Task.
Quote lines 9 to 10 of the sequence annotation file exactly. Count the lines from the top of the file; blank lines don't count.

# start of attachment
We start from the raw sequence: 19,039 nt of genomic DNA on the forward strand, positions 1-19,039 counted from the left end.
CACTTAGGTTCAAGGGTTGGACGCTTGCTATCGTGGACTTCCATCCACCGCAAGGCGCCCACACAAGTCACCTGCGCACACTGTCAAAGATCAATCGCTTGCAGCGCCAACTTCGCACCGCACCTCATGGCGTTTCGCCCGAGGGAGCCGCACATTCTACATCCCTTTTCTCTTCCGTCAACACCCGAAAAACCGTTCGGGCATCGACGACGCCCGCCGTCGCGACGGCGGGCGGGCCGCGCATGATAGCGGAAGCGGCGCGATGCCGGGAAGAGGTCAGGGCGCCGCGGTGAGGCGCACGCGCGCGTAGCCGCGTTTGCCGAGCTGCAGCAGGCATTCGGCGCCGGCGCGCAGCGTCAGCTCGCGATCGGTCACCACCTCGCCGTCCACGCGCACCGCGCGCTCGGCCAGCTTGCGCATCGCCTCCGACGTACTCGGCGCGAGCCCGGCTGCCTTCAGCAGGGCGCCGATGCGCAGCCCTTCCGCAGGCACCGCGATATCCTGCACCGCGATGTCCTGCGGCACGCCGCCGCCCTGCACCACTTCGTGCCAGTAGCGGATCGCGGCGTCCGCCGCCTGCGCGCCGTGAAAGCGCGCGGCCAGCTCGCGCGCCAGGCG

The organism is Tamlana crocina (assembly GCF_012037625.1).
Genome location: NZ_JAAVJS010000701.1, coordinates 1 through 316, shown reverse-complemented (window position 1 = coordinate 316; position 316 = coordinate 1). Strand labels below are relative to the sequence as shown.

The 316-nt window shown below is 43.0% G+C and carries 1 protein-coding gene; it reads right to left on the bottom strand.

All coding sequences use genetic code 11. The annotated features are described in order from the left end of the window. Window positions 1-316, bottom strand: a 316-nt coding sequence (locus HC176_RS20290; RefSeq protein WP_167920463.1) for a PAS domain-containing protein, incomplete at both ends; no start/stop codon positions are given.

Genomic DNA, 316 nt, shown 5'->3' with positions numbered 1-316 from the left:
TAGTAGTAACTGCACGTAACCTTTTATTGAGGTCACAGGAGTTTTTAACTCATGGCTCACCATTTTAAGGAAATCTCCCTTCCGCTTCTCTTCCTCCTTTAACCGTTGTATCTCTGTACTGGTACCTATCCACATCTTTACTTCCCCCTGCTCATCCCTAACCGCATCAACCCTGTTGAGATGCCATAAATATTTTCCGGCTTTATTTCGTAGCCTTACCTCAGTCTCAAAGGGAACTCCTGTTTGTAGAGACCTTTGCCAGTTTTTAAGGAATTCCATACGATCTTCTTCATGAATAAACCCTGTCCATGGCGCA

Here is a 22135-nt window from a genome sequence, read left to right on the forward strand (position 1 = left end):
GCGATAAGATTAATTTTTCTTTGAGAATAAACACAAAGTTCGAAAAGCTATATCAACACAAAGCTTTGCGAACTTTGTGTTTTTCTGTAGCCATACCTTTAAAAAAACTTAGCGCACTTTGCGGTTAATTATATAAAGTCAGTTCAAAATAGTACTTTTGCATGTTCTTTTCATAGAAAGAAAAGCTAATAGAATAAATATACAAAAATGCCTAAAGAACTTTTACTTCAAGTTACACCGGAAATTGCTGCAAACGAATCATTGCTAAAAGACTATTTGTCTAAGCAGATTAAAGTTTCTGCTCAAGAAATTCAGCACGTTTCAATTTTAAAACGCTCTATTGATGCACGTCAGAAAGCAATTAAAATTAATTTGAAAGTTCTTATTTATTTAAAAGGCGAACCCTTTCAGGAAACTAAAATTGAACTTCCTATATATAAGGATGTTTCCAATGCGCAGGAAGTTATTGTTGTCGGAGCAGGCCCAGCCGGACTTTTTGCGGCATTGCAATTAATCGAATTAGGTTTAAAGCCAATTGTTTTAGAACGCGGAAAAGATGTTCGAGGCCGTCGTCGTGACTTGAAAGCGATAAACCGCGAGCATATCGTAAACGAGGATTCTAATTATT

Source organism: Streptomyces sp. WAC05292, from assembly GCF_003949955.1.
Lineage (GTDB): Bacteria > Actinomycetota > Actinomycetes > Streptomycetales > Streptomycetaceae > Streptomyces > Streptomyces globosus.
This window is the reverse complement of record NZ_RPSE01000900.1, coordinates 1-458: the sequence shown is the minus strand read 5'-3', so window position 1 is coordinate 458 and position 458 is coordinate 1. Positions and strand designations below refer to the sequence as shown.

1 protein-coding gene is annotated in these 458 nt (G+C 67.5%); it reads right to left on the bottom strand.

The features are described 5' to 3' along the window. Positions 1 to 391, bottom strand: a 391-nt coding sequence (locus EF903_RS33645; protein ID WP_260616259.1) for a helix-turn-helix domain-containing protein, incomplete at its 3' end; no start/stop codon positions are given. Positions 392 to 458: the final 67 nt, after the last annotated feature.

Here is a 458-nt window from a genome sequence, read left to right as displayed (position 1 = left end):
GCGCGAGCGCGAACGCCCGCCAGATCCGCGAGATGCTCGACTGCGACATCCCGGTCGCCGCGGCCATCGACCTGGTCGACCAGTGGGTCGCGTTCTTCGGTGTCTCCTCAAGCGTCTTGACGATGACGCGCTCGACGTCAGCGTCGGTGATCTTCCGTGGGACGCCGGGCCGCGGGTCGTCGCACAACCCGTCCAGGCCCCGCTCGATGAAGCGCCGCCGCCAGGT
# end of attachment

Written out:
Here is a 22135-nt window from a genome sequence, read left to right on the forward strand (position 1 = left end):
GCGATAAGATTAATTTTTCTTTGAGAATAAACACAAAGTTCGAAAAGCTATATCAACACAAAGCTTTGCGAACTTTGTGTTTTTCTGTAGCCATACCTTTAAAAAAACTTAGCGCACTTTGCGGTTAATTATATAAAGTCAGTTCAAAATAGTACTTTTGCATGTTCTTTTCATAGAAAGAAAAGCTAATAGAATAAATATACAAAAATGCCTAAAGAACTTTTACTTCAAGTTACACCGGAAATTGCTGCAAACGAATCATTGCTAAAAGACTATTTGTCTAAGCAGATTAAAGTTTCTGCTCAAGAAATTCAGCACGTTTCAATTTTAAAACGCTCTATTGATGCACGTCAGAAAGCAATTAAAATTAATTTGAAAGTTCTTATTTATTTAAAAGGCGAACCCTTTCAGGAAACTAAAATTGAACTTCCTATATATAAGGATGTTTCCAATGCGCAGGAAGTTATTGTTGTCGGAGCAGGCCCAGCCGGACTTTTTGCGGCATTGCAATTAATCGAATTAGGTTTAAAGCCAATTGTTTTAGAACGCGGAAAAGATGTTCGAGGCCGTCGTCGTGACTTGAAAGCGATAAACCGCGAGCATATCGTAAACGAGGATTCTAATTATT